The 153 Mile Store has found a new home at the 108 Heritage Site near 100 Mile House.
Last week the 100 Mile and District Historical Society and longtime Cariboo rancher Roger Patenaude reached an agreement to move the historic building. Built in 1900 by Louis Crosina, the store contains well over 3,800 artifacts from the end of the Cariboo Gold Rush era all the way up to 1963.
Kelly Carnochan, president of the society, said they are excited to be taking stewardship of such an integral piece of Cariboo history. She described how the society’s “jaws dropped” when they first heard about the opportunity several months ago.
“It was very overwhelming and exciting. The store is packed with so much history and it’s going to be a great asset to the heritage site,” Carnochan said. “They have boxes of old shoes from floor to ceiling, old [Indigenous] baskets traded for food. It’s just amazing.”
Patenaude said his grandfather George Bryon Patenaude got to know the Crosinas in the 1930s and befriended the owner of the store, Alice Lillian “Lil” Crosina. Lil was the daughter of Louis and ultimately sold her family’s ranch to the Patenaudes, but kept her father’s old store open.
In 1963 Lil died of a heart attack behind the counter of her beloved store, and for the last 60 years the building and its contents have remained untouched. Patenaude said his family chose to keep the store closed after Highway 97 was rerouted away from it.
“It was just left as a time capsule,” Patenaude said. “Most of the stuff in the store is 100 years old, and it’s time for some professionals to look after it.”
Patenaude said he and his brothers, who have since passed away, wanted to preserve the store to honour their mother Peggy’s last wishes. When they made plans to sell their family ranch, Patenaude and his brothers started looking for a new home for the store.
While it is a suitable fit due to the store’s Cariboo Gold Rush roots, Patenaude said the heritage site was not his first choice. Since 2015 he and members of the Williams Lake community had hoped to move the store to Pinchbeck Park just above the Williams Lake Stampede Grounds.
Walt Cobb, then mayor of Williams Lake, said their original idea was to use the store as a basis for a larger heritage site. There were plans to relocate a blacksmith shop to the area and move the Museum of the Cariboo Chilcotin into the store.
However, when an archaeological survey found several Indigenous artifacts and a potential pit house at the Pinchbeck Park site, the Williams Lake First Nation objected to the project moving forward. Cobb said they have been at a stalemate for years, up until the 100 Mile and District Historical Society agreed to move the store to the 108 Heritage Site instead.
“It’s a huge loss for Williams Lake for sure, but I think it will be preserved (this way) and that was the main concern, that the artifacts and building be preserved,” Cobb said. “It’s one-of-a-kind in North America, and when it’s preserved and part of a museum it will be one of the Eighth Wonders of the World.”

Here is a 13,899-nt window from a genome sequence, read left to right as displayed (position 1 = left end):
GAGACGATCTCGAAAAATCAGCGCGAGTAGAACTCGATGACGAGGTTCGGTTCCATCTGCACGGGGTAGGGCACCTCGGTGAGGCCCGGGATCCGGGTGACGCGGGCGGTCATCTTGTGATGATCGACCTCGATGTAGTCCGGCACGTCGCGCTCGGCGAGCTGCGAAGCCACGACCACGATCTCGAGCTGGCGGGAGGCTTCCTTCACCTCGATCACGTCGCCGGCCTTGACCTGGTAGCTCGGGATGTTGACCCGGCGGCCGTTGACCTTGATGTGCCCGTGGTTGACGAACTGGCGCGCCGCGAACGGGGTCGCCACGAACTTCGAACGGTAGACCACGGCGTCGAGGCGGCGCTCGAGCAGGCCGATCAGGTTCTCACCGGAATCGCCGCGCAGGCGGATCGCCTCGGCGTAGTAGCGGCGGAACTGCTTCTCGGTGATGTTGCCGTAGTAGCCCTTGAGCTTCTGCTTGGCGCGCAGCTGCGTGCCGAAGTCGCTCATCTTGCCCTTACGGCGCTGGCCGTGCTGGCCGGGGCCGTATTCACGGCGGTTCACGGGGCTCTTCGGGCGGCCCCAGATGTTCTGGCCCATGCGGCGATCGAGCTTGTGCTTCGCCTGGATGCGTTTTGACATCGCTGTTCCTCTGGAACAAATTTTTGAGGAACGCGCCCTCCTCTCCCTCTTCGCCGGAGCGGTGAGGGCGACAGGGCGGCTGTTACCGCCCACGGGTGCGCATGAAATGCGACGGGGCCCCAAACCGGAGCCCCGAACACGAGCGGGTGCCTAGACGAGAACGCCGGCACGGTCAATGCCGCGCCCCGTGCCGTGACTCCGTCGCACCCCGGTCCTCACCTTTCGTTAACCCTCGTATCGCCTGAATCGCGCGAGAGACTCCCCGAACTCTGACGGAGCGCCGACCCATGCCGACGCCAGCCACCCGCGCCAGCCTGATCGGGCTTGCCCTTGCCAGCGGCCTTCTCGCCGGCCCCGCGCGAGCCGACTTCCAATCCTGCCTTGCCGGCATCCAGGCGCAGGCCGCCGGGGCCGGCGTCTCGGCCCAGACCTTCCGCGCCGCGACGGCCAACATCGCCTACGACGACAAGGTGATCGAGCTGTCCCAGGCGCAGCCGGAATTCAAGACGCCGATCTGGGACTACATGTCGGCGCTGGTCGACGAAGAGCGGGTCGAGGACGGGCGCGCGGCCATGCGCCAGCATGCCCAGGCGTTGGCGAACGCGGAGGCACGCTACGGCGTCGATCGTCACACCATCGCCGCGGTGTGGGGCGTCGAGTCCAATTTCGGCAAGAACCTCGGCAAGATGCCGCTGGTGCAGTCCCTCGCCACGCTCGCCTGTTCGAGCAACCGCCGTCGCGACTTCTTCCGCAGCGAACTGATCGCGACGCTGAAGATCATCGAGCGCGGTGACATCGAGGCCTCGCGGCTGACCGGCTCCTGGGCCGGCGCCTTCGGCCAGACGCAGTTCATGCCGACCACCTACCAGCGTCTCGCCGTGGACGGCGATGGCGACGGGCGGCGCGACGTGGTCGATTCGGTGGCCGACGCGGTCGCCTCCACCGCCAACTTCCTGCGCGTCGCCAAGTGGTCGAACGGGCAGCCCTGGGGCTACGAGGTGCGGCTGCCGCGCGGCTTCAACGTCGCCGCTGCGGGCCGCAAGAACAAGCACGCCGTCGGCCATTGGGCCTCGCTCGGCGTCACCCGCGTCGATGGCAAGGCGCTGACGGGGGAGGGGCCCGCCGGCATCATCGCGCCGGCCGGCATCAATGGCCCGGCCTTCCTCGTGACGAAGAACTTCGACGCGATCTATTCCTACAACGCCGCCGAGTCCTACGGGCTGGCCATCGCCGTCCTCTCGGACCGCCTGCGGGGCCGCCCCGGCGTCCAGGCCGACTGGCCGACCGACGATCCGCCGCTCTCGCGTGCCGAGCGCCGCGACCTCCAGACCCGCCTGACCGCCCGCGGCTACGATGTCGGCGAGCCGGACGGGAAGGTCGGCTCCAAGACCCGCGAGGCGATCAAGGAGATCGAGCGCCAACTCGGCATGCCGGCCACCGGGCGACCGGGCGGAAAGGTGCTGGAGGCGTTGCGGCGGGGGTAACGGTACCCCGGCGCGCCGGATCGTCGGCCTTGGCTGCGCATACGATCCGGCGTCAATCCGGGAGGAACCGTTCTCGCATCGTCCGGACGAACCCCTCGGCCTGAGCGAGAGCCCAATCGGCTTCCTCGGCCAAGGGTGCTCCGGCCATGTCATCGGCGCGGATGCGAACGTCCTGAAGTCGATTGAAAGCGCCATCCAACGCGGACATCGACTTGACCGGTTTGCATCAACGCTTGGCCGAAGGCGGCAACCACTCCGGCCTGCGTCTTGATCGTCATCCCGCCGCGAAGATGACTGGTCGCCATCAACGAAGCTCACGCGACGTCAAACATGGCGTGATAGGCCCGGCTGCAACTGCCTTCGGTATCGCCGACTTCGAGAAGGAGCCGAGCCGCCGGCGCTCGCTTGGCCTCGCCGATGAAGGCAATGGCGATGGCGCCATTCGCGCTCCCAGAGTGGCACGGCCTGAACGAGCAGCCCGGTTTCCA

With the death of Anita Crosina — a major advocate for the store — last year, Patenaude said he grew tired of “hitting his head against a wall” trying to gift the store to Williams Lake. When District of 100 Mile House Coun. Donna Barnett, a member of the historical society, approached him about moving the store to the South Cariboo, he decided to accept their offer.
“We had exhausted all our options in Williams Lake. I’ve been in contact with Donna Barnett for years and she knows what I’m trying to do with the store,” Patenaude said. “My brothers have passed away and I’m the only one left, so it’s time this thing gets taken care of before I’m gone.
“I’m just looking forward to it being protected and open to the public. It needs to be a public asset. There’s a lot of history there that I, my mother and the Crosina family want to see preserved.”
Carnochan said the society is currently busying itself in drawing up a plan for the transfer. They’ll be spending the next few months fundraising and applying for grants from the provincial and federal governments to raise the estimated $2 million to move the store from 153 Mile to the 108 Heritage Site.
“We are thinking it’s going to be placed (in the empty space) near the ice house, post house and telegraph warden’s area behind the food cantina. We’re going to have to put a basement foundation in first and it’s probably going to be two to three million dollars in expenses to get it down here,” Carnochan said.
The actual move itself won’t happen for at least two years, Carnochan added. The society will need to spend at least a year cataloguing the store’s contents and packing them before they can move the actual building itself.
Cobb noted that the society will have to coordinate with the provincial government to close Highway 97 down during the move.
Patenaude said there is a mover in Prince George the society can reach out to that specializes in moving large buildings. This will be done in two pieces, with the roof being taken off first before the rest of the store is moved in one piece.
“Maybe it’s optimistic thinking, but I think we can do it within two years,” Carnochan said. “We’re going to reassemble it the way it is and it’s going to blow probably every tourist’s mind who takes a look at it. I think the whole area should be excited and really proud of this addition to our community.”